McGruber writes "AllThingsD has the news that Hewlett-Packard has enacted a policy requiring most employees to work from the office and not from home. According to an undated question-and-answer document distributed to HP employees, the new policy is aimed at instigating a cultural shift that 'will help create a more connected workforce and drive greater collaboration and innovation.' The memo also said, 'During this critical turnaround period, HP needs all hands on deck. We recognize that in the past, we may have asked certain employees to work from home for various reasons. We now need to build a stronger culture of engagement and collaboration and the more employees we get into the office the better company we will be.' One major complication is that numerous HP offices don't have sufficient space to accommodate all of their employees. According to sources familiar with the company's operations, as many as 80,000 employees, and possibly more, were working from home in part because the company didn't have desks for them all within its own buildings."
Follow Slashdot stories on Twitter
New submitter Norwell Bob sends this excerpt from an Associated Press report: "It's long been known that America's school kids haven't measured well compared with international peers. Now, there's a new twist: Adults don't either. In math, reading and problem-solving using technology – all skills considered critical for global competitiveness and economic strength – American adults scored below the international average on a global test, according to results (PDF) released Tuesday."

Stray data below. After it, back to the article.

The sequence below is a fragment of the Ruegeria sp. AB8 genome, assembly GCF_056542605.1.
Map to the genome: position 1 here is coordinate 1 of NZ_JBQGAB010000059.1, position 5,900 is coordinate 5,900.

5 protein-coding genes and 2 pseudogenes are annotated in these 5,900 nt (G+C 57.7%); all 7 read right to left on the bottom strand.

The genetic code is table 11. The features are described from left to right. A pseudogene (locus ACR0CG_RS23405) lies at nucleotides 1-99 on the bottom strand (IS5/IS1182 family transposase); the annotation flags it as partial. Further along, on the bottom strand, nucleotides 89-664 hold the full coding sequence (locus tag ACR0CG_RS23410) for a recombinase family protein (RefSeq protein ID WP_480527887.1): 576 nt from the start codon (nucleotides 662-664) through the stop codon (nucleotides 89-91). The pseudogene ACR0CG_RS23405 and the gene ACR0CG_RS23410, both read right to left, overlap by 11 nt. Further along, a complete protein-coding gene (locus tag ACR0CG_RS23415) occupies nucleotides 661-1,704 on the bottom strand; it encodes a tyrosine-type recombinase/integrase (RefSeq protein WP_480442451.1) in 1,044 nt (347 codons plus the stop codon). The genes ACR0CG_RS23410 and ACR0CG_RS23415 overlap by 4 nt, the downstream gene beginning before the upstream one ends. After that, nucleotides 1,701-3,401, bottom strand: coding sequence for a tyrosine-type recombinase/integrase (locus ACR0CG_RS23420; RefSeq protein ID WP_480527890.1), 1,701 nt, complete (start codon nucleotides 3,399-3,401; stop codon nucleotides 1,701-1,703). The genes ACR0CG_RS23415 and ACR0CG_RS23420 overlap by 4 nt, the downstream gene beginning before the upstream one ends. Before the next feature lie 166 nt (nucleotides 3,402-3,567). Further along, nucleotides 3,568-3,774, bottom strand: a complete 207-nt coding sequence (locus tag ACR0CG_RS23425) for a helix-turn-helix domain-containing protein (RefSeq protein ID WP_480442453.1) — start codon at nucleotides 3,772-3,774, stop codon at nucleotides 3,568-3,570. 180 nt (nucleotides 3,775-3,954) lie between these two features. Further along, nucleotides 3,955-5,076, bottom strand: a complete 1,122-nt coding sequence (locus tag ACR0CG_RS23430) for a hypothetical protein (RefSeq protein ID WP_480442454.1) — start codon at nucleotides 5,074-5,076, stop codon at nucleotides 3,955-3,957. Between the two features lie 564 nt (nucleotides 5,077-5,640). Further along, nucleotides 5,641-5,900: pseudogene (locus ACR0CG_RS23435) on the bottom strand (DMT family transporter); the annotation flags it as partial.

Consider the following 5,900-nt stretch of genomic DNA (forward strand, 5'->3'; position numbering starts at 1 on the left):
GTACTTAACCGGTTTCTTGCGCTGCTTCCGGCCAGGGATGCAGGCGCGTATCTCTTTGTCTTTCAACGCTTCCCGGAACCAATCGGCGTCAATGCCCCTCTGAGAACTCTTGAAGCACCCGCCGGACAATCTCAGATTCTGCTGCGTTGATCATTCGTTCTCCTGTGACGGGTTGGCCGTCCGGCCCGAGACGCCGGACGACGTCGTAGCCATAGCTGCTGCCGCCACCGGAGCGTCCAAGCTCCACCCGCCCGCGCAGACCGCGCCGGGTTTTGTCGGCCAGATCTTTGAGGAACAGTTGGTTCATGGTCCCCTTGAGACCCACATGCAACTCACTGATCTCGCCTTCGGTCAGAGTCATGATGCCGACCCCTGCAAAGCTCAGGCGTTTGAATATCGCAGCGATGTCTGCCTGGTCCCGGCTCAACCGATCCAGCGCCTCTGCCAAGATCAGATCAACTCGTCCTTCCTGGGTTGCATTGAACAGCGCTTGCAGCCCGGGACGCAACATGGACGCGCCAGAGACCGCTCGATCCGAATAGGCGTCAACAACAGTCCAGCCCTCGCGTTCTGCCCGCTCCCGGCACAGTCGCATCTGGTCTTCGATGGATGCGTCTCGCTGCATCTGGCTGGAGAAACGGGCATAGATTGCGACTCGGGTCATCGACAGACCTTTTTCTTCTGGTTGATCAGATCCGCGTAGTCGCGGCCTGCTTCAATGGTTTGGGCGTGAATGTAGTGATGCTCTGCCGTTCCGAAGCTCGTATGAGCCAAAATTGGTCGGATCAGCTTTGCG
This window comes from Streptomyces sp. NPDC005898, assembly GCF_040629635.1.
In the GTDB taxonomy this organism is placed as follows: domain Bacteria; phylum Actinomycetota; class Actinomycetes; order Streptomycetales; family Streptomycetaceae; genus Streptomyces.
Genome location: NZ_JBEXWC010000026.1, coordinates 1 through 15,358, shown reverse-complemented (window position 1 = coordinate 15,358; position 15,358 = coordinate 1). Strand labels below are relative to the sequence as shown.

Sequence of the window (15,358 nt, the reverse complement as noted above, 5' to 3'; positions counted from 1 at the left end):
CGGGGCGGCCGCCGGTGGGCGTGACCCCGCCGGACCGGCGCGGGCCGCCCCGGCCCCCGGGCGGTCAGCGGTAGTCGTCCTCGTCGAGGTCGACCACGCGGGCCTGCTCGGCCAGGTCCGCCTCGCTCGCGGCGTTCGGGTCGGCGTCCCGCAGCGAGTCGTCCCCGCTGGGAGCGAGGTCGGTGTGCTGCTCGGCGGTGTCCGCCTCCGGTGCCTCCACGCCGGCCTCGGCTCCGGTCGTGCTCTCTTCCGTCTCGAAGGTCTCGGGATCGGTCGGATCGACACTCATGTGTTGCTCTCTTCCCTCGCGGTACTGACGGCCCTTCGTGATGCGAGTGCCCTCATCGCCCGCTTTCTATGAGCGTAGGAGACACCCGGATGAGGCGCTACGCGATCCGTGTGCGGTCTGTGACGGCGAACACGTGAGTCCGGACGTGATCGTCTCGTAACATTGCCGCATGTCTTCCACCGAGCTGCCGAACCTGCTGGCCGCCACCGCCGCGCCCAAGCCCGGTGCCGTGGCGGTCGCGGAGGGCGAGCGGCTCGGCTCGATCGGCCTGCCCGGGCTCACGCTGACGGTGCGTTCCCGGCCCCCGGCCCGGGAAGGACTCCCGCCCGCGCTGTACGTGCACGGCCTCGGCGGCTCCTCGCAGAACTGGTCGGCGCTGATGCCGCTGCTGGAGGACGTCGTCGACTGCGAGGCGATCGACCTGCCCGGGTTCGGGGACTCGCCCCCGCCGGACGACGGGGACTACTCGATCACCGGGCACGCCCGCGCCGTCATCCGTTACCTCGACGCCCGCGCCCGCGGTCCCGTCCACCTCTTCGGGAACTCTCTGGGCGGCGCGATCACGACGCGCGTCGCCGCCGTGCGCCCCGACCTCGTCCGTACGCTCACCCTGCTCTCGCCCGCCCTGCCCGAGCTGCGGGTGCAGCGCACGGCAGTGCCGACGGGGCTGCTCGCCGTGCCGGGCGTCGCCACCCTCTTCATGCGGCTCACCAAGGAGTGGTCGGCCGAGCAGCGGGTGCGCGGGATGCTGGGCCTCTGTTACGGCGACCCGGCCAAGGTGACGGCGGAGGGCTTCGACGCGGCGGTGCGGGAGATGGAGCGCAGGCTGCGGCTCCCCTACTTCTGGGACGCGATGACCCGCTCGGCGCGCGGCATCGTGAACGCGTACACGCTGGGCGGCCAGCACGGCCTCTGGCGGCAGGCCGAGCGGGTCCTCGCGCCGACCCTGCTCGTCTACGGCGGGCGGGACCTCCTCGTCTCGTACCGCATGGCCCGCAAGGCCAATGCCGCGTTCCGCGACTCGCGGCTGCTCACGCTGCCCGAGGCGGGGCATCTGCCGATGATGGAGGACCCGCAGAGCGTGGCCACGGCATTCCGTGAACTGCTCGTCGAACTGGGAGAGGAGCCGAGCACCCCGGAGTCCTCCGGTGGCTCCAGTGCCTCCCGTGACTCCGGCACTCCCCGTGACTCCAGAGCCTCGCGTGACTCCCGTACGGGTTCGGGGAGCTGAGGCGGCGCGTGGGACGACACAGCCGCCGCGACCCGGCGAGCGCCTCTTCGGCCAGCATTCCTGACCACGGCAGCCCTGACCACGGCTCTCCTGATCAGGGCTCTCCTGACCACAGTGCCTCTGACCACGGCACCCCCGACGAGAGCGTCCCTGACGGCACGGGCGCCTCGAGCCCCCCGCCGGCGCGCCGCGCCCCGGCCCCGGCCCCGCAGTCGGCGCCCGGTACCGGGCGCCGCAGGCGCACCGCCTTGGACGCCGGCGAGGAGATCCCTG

cartechboy writes "Car dealers may be in for a new battle, and it turns out existing car manufacturers are joining the fun. Tesla Motors began the rebellion by trying to sell electric cars directly to buyers. Car dealers have fought that effort state-by-state and even complained to the DMV about Tesla's website. But things just got a little more interesting. General Motors announced plans to expand its new web-based shopping tool (aka a shopping web site) that allows customers to bypass showrooms when buying new cars. The idea is to use the Web as a giant test platform to see if the automaker can better target people who use the web to buy things. The catch is that the web app, called 'Shop-Click-Drive' will allow users to do almost everything they'd do at a dealer: customize the car, get pricing and financing and even arrange for delivery. But then when you push the button, your "purchase" will be routed to GM's network of 4,300 dealers, so you still have to visit a local dealer to sign on the dotted line. Even with this limitation, the move is still making dealers nervous. GM dealers aren't required to participate in the web-based test, and company officials say they have had some dealers turn it down."
Esther Schindler writes "None of us like to spend money (except on shiny new toys). But even we curmudgeons can understand that companies need to charge for things that cost them money; and profit-making is at the heart of our economy. Still, several charges appear on our bills that can drive even the most complacent techie into a screaming fit. How did this advertised price turn into that much on the final bill? Why are they charging for it in the first place? Herewith, fees that make no sense at all — and yet we still fork over money for them. For example: 'While Internet access is free in coffee shops, some public transit, and even campsites, as of 2009 15% of hotels charged guests for the privilege of checking their e-mail and catching up on watching cat videos. Oddly, budget and midscale hotel chains are more likely to offer free Wi-Fi, while luxurious hotels — already costing the traveler more — regularly ding us.'"